Adrian Hamilton: Power in Iran - a labyrinthine system

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The Independent Online

The regime in Iran is now desperately – and so far uncertainly – playing for time while it tries to work out just what is happening in the country and the forces that are now engulfing it. The Council of Guardians has agreed to a recount of the disputed results. President Mahmoud Ahmadinejad was seen off for the day to a summit in Russia. Talks have been opened up with the main opposition leaders. The foreign press has been effectively confined to barracks. The authorities have warned against demonstrations but appear to have held back from trying to suppress them by force.

Is this the calm before the authorities marshal their forces to impose a crackdown à la Tiananmen Square? Or is it the reflection of a system now divided within itself and an establishment losing control of the situation.

The simple answer is that nobody knows and nobody can know until the strength of feeling around the country, on all sides, becomes clear. The size of the popular outpourings and the fact that they have persisted and seem to be spreading to other cities, has taken the authorities by surprise and also given an opportunity for Ahmadinejad's enemies within the establishment to bare their teeth.

These include Ali Akbar Hashemi Rafsanjani, the former president and chairman of the important Assembly of Experts, rumoured to be in Qom gathering support to overturn the election result; Ali Larijani, the Speaker of parliament (the Majlis) who was a rival to Ahmadinejad in the presidential election of 2005 and has come out to challenge the results of the election; and Mohsen Rezai, the Secretary of the Expediency Discernment Council and former commander of the Revolutionary Guards, who stood against the President in these elections to garner only 680,000 officially counted votes.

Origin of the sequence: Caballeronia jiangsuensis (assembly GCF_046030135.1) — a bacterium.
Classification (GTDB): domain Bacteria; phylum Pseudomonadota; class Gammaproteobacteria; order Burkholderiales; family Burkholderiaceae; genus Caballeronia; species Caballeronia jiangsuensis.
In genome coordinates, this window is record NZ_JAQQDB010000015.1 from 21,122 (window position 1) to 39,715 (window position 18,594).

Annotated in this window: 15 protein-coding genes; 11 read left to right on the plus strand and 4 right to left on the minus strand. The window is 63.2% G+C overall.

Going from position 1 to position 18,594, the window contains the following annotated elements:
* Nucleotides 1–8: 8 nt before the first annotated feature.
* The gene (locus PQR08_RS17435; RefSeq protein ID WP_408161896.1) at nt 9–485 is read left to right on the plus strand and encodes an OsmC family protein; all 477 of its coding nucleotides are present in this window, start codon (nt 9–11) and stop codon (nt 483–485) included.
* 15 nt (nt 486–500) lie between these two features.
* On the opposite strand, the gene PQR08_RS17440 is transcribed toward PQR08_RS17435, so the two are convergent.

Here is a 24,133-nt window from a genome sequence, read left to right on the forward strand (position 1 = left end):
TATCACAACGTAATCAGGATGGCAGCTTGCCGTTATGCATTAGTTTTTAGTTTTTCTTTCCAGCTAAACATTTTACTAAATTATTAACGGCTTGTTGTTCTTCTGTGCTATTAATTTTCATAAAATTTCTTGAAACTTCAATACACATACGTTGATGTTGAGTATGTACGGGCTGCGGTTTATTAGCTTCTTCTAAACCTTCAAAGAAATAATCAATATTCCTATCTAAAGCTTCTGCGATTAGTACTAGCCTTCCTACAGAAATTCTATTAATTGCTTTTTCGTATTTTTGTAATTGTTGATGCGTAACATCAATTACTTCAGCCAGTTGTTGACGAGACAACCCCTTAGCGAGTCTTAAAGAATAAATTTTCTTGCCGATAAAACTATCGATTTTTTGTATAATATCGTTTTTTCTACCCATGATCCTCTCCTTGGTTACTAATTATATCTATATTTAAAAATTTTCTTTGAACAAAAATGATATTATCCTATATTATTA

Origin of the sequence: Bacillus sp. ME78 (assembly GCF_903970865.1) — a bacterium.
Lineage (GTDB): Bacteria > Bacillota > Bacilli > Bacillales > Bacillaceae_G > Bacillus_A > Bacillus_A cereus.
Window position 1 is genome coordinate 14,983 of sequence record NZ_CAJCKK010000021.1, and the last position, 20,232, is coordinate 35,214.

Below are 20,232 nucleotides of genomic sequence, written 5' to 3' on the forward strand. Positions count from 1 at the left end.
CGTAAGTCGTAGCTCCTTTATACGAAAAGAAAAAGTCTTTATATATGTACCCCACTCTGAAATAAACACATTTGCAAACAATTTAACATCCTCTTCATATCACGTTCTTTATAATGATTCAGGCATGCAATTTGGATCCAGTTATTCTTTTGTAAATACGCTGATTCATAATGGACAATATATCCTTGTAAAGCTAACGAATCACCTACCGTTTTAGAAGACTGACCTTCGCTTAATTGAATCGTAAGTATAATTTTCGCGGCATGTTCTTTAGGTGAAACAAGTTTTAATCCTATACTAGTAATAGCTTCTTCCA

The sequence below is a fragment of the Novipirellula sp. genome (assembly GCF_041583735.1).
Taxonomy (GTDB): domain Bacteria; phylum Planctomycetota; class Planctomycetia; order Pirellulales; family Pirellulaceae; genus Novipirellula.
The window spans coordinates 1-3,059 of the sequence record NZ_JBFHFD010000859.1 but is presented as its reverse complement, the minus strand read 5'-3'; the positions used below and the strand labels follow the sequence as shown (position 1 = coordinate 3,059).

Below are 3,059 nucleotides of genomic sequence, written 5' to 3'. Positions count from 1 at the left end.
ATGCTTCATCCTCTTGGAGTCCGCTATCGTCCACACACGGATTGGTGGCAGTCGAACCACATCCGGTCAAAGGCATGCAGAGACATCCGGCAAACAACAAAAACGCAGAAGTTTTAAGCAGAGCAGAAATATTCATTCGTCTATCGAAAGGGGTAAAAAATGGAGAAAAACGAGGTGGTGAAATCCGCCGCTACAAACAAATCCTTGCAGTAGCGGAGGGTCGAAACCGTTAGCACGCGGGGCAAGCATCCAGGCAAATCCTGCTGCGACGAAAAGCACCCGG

Not for nothing is Iran home to one of the highest number of bloggers per head of population in the world. Tehran is thick with rumours of plots and counter-plots. Even the position of Ayatollah Ali Khamenei, the Supreme Ruler, is said to be vulnerable.

The truth has probably a lot less to do with plotting and a lot more to do with simple confusion. Ahmadinejad may have been absent yesterday but he is far from powerless. A populist who has made his reputation attacking the corruption of the old clerical establishment, he can count not just on the votes of the rural majority but also the more formidable powers of the veterans of the Iran-Iraq war (in which he served) and the feared volunteer paramilitary forces of the Basiji.

Behind the scenes stands the ambiguous figure of Ayatollah Khamenei, the religious head of the country, who has so far supported Ahmadinejad and the forces of the hardliners but is ultimately charged with keeping the country whole and balancing the forces surrounding him. Should the pressures of change prove too great, he is perfectly capable of throwing the country's President overboard in the interests of unity just as he could give in to hardline advice and go for a clampdown.

For the moment, Khamenei will probably temporise, seeking to treat with the opposition candidates by offering concessions on the recount in the hope that Mirhossein Mousavi can call his followers to order and accept Ahmadinejad's victory, even if by a reduced majority. But that assumes the reformists will agree to accept that result and that Ahmadinejad will agree to any compromise.

It also assumes that the hardline forces will continue to hold back and that the students and radicals in the reform movement, having sensed change, will not accelerate their efforts to achieve it. And of that no one for the moment can be certain.